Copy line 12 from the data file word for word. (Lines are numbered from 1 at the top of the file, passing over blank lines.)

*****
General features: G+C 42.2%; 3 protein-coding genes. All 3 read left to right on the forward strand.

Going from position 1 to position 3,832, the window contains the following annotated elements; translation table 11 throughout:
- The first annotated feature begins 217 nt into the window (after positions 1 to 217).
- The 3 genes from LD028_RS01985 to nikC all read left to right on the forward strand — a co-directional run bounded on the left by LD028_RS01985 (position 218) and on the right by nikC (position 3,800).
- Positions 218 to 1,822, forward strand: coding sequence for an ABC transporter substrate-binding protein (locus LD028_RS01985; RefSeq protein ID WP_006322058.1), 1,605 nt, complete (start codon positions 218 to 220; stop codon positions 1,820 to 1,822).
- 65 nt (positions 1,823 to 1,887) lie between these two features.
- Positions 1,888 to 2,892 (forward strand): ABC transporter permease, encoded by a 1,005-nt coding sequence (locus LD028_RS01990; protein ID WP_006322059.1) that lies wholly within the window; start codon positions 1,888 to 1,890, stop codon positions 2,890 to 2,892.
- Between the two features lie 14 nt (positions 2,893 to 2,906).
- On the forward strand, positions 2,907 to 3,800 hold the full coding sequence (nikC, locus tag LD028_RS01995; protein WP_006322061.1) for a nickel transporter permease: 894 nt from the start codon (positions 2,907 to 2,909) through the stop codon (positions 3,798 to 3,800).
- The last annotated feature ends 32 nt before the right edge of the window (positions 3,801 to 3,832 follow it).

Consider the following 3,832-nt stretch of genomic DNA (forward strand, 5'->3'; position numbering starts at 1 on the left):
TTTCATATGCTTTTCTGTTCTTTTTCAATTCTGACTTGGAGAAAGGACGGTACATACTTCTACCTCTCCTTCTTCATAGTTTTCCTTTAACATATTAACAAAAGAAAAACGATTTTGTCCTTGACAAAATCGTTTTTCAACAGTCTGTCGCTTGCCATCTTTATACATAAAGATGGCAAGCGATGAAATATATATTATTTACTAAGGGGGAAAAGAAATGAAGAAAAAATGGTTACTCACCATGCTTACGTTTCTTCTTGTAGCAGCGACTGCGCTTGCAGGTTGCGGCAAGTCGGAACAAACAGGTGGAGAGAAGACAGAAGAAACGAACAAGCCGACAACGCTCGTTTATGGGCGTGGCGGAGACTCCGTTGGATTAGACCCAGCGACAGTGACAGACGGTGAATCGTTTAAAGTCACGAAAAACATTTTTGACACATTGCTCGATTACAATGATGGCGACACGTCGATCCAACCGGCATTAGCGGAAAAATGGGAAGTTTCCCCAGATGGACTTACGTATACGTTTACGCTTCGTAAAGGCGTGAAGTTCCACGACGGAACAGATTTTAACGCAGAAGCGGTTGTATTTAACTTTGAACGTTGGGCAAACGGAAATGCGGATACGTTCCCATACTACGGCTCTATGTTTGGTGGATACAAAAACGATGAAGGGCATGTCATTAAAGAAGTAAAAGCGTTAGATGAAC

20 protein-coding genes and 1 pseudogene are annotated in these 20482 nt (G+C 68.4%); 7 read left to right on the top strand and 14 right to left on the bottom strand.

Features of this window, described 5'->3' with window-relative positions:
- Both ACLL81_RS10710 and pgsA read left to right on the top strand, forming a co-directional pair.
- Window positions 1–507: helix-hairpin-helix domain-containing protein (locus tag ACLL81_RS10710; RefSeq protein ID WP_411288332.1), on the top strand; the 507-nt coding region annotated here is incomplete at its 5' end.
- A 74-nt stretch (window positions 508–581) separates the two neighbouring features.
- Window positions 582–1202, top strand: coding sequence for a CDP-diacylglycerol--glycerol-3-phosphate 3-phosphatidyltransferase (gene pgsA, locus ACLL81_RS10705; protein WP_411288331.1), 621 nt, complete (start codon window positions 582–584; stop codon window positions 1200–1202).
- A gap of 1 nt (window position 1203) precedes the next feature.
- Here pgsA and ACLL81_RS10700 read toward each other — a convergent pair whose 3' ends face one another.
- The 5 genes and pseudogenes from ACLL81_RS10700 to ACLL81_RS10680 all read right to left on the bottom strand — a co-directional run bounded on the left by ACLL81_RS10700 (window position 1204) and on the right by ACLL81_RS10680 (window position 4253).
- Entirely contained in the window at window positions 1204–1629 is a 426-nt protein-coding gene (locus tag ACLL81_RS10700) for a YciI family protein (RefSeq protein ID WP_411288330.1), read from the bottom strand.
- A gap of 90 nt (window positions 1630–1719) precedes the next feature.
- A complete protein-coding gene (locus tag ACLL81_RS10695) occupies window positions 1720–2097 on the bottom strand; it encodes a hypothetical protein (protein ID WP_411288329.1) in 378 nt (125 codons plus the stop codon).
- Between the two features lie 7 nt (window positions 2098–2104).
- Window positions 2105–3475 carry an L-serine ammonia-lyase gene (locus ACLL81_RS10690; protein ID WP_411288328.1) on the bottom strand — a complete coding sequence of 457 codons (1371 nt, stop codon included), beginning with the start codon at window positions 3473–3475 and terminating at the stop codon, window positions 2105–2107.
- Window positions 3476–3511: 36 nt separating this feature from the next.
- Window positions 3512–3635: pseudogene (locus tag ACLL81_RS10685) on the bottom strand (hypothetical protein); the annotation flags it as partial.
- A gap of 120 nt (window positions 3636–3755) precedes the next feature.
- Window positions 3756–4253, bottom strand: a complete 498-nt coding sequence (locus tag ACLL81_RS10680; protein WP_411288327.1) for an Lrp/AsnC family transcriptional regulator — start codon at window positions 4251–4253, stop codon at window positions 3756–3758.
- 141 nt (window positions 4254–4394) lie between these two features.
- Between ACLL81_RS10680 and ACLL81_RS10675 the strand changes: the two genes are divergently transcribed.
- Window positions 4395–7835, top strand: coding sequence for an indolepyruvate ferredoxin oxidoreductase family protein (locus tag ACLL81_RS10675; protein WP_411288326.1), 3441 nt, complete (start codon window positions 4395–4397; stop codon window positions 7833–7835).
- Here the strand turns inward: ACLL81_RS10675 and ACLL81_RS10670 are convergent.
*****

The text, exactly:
TTTCATATGCTTTTCTGTTCTTTTTCAATTCTGACTTGGAGAAAGGACGGTACATACTTCTACCTCTCCTTCTTCATAGTTTTCCTTTAACATATTAACAAAAGAAAAACGATTTTGTCCTTGACAAAATCGTTTTTCAACAGTCTGTCGCTTGCCATCTTTATACATAAAGATGGCAAGCGATGAAATATATATTATTTACTAAGGGGGAAAAGAAATGAAGAAAAAATGGTTACTCACCATGCTTACGTTTCTTCTTGTAGCAGCGACTGCGCTTGCAGGTTGCGGCAAGTCGGAACAAACAGGTGGAGAGAAGACAGAAGAAACGAACAAGCCGACAACGCTCGTTTATGGGCGTGGCGGAGACTCCGTTGGATTAGACCCAGCGACAGTGACAGACGGTGAATCGTTTAAAGTCACGAAAAACATTTTTGACACATTGCTCGATTACAATGATGGCGACACGTCGATCCAACCGGCATTAGCGGAAAAATGGGAAGTTTCCCCAGATGGACTTACGTATACGTTTACGCTTCGTAAAGGCGTGAAGTTCCACGACGGAACAGATTTTAACGCAGAAGCGGTTGTATTTAACTTTGAACGTTGGGCAAACGGAAATGCGGATACGTTCCCATACTACGGCTCTATGTTTGGTGGATACAAAAACGATGAAGGGCATGTCATTAAAGAAGTAAAAGCGTTAGATGAAC